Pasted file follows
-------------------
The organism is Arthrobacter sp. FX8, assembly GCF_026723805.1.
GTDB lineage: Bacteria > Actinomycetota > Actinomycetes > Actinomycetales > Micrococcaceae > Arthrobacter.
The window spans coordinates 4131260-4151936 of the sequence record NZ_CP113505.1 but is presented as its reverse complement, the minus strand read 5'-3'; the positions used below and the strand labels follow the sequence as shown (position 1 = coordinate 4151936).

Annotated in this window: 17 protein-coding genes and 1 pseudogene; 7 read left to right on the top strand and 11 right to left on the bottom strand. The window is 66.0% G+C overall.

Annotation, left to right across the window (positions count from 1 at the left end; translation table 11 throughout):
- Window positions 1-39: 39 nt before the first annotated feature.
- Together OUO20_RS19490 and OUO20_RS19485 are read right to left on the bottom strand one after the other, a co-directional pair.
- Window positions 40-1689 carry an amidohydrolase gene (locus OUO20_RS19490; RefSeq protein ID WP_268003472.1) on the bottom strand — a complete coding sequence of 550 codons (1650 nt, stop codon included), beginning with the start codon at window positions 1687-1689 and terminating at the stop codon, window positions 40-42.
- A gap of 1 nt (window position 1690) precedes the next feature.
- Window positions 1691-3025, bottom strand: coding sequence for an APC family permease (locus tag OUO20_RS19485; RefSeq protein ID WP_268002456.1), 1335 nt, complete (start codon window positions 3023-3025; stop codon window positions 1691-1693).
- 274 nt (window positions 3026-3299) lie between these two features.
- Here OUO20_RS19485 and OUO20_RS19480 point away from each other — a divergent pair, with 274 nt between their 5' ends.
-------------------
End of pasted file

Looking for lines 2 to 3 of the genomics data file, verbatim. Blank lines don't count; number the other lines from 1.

GTDB lineage: Bacteria > Actinomycetota > Actinomycetes > Actinomycetales > Micrococcaceae > Arthrobacter.
The window spans coordinates 4131260-4151936 of the sequence record NZ_CP113505.1 but is presented as its reverse complement, the minus strand read 5'-3'; the positions used below and the strand labels follow the sequence as shown (position 1 = coordinate 4151936).